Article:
Humans Count Date and Time Strangely
If this sounds weird and unwieldy to you, congratulations you are human. But to a computer, this is a straightforward and useful way to count the time. Computers don’t care about the number of times the earth has revolved around the sun since an arbitrary point in human history. They also don’t care that their count doesn’t exactly line up with the precise moment a certain spot on earth faces the sun, one twenty-fourth the time the earth takes to reach that spot again, one sixtieth of that increment, or one sixtieth of that. But you might, so it has to translate for you.
This is where the trouble starts.
The first GPS epoch began the Sunday before the start of a new decade, and midnight on Sunday, January 6, 1980 was the first time the Week Number incremented. This was a usefully-old yet reasonably-recent date to pick for “everything” to begin.
A 10-bit binary counter will “roll over” after 1,023 increments (in our familiar decimal system), which gives the Week Number almost 20 years before we have to worry about the date. But the first Week Number rollover has already happened: On Sunday, August 22, 1999, the Week Number reset to 0 (or “0000000000” to be precise). And this will happen a second time tomorrow morning, April 7, 2019.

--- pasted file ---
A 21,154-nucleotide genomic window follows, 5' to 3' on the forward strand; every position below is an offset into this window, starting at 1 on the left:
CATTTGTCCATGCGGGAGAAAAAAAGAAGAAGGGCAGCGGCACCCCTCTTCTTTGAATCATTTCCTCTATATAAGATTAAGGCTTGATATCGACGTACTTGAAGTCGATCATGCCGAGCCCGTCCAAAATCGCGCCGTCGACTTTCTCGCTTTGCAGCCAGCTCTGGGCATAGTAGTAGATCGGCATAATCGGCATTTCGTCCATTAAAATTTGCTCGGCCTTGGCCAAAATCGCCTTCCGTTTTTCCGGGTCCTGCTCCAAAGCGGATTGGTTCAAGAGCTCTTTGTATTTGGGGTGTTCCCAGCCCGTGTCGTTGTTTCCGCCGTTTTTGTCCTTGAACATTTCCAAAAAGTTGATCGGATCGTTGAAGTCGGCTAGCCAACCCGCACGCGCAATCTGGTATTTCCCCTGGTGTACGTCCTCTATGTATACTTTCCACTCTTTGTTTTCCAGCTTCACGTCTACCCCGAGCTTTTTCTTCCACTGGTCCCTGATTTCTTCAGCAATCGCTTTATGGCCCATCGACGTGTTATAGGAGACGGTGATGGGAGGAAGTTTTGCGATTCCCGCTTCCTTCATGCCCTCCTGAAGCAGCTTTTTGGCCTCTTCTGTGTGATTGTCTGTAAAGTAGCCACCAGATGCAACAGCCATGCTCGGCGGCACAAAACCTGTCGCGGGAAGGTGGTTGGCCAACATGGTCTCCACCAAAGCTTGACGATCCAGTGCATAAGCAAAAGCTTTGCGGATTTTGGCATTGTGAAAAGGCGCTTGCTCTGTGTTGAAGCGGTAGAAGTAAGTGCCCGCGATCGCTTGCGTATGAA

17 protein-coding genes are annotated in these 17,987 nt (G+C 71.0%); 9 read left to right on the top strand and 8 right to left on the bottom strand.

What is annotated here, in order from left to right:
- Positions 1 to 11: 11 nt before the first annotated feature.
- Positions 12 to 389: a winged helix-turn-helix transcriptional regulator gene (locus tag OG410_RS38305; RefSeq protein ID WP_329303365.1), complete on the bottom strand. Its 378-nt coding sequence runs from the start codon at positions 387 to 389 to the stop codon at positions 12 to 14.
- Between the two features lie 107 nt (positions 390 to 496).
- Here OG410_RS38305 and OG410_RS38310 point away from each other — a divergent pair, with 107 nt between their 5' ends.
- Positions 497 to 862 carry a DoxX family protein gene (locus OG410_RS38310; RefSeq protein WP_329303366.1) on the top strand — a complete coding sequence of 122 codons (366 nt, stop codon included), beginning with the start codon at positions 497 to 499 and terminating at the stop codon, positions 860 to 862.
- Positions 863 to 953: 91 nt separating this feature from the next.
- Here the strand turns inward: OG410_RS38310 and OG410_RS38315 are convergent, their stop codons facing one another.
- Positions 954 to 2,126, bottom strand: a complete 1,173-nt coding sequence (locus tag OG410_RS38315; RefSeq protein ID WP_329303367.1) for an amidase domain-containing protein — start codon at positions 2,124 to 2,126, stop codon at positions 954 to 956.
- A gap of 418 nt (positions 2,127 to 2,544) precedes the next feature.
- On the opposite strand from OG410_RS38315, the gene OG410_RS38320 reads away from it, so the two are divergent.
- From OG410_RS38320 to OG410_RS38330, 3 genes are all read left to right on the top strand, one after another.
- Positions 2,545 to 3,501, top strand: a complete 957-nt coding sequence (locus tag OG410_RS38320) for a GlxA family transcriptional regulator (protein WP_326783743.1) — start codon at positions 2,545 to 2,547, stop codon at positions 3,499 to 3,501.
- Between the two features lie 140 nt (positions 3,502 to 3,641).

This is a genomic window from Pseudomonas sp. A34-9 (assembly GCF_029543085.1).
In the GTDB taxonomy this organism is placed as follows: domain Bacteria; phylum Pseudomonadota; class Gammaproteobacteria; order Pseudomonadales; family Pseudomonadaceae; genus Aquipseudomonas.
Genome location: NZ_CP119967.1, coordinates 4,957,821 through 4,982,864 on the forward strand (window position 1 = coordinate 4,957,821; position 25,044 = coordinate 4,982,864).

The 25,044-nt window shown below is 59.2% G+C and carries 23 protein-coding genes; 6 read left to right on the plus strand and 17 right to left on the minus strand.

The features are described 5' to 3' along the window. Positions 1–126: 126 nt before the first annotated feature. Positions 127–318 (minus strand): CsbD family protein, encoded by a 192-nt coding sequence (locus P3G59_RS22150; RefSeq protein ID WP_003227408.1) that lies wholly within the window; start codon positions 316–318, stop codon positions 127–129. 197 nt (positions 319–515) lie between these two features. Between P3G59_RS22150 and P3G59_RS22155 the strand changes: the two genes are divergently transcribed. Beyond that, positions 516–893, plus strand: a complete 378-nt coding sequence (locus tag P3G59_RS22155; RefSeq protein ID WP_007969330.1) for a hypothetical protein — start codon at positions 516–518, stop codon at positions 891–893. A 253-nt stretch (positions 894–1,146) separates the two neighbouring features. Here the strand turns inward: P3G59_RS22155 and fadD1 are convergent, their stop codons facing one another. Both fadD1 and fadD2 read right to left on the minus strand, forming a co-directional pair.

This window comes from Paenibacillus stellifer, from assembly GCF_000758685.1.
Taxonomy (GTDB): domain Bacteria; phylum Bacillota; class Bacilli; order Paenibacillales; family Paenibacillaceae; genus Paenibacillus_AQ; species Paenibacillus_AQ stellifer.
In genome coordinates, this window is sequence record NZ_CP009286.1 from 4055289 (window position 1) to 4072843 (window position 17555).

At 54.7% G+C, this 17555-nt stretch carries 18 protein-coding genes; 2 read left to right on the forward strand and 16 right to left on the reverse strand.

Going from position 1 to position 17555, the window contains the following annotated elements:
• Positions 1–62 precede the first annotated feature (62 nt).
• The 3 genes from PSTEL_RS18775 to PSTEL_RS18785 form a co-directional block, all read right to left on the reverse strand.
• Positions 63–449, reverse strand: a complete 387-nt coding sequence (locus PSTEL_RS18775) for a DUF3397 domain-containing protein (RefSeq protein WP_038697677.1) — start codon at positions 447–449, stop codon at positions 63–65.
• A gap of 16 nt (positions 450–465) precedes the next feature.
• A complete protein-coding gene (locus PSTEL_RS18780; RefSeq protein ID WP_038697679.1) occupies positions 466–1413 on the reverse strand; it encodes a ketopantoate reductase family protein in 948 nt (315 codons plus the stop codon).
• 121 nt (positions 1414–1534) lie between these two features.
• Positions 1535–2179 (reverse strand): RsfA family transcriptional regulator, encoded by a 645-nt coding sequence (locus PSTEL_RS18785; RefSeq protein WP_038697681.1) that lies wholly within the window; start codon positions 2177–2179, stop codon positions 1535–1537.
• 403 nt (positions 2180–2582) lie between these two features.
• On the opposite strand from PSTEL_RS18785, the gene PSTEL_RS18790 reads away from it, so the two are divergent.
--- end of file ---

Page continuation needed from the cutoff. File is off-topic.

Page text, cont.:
The Epoch is manually set in each GPS clock, and the clock needs to know the rough date to within 9 years, 10 months in order to display the correct year, month, and date. But the useful life of these systems means that a user must enter this information if the system loses power or the wrong date will be displayed. If you tell your GPS (or car dashboard or clock or whatever) that it’s more than 10 years off, the Epoch will be interpreted incorrectly and the date and time will be shifted by 19 years, 8 months, and some odd number of days, hours, minutes, and seconds.
This can be hilarious, weird, or it can cause problems. Is today April 6, 2019 or August 21, 1999? GPS doesn’t know. And whether that matters is entirely up to the application.
“Interesting” GPS Dates: Conversion, Rollover, and I-Don’t-Know-What
Even a properly-programmed GPS device can show a wildly-wrong date. But not all devices are programmed correctly.
A serious failure of GPS time actually happened 168 days ago. On October 21, 2018, the decimal representation of the GPS Week Number reached 1,000, exceeding three digits for the first time since most modern devices were created. Most systems use the binary number internally, so this isn’t an issue. But some programmers converted to decimal before doing their Epoch lookup. Such was the case for the car I bought a few months back, which I’ll discuss below.